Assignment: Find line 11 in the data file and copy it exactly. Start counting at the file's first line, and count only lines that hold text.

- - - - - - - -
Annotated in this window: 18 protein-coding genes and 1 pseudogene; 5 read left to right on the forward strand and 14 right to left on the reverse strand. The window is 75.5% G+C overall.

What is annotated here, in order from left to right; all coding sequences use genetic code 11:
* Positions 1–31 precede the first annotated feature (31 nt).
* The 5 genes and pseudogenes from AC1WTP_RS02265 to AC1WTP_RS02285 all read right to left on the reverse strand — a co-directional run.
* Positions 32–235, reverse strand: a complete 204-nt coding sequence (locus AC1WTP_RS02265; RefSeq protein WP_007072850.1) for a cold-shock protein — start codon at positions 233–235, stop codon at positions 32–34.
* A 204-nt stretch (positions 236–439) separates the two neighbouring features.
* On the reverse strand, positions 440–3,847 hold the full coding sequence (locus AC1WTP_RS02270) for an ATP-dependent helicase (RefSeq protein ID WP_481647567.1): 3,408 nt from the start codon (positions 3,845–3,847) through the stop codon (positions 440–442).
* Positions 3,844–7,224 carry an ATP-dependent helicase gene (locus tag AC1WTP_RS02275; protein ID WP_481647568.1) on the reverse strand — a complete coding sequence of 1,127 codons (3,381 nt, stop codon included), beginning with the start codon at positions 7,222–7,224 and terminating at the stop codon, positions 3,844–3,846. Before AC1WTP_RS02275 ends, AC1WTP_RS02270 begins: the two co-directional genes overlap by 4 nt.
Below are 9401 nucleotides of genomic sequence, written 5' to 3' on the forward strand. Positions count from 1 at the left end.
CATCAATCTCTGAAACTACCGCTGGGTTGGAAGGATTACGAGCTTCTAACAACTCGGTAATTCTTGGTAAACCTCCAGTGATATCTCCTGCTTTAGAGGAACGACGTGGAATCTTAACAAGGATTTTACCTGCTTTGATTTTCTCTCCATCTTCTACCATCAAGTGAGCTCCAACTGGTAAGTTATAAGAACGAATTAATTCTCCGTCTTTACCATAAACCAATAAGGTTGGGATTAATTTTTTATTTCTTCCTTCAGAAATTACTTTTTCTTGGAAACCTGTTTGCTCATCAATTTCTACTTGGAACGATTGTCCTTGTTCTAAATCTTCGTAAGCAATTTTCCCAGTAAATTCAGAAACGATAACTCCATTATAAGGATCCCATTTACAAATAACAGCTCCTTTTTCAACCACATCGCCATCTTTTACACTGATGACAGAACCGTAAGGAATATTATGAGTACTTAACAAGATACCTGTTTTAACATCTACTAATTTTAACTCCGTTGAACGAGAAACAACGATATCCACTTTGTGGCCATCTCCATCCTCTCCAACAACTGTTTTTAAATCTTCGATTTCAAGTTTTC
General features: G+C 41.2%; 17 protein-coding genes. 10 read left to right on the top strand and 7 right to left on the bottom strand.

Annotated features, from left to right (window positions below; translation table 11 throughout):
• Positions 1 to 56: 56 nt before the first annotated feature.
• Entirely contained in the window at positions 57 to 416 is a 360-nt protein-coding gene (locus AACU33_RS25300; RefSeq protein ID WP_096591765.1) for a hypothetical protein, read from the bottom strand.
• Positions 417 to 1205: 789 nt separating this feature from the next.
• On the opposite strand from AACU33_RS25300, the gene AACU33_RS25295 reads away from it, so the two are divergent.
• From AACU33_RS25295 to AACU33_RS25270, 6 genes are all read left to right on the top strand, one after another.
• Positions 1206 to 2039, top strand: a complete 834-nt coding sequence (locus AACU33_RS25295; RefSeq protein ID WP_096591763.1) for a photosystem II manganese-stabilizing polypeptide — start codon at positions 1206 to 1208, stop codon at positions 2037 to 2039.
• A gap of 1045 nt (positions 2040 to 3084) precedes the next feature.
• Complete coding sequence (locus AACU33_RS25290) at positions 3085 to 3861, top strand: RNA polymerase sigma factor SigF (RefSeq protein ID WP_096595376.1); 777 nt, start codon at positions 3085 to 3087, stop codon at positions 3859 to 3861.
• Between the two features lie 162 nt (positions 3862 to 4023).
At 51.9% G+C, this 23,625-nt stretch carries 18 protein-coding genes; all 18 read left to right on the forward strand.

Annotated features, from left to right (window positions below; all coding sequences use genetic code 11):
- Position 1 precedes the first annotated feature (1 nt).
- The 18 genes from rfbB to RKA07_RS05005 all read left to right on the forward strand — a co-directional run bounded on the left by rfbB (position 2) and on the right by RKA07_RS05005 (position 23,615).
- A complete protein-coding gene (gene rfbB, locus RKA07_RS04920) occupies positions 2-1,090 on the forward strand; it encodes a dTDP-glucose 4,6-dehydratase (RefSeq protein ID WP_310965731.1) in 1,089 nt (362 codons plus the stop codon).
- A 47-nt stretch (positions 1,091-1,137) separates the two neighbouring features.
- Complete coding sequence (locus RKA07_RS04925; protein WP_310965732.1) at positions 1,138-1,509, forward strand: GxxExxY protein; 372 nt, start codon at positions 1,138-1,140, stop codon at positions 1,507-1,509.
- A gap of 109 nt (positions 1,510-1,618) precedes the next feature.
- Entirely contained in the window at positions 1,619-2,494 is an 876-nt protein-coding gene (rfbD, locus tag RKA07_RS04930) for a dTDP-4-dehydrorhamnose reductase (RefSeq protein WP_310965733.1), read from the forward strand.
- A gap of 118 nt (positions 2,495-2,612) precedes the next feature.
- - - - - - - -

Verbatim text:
General features: G+C 41.2%; 17 protein-coding genes. 10 read left to right on the top strand and 7 right to left on the bottom strand.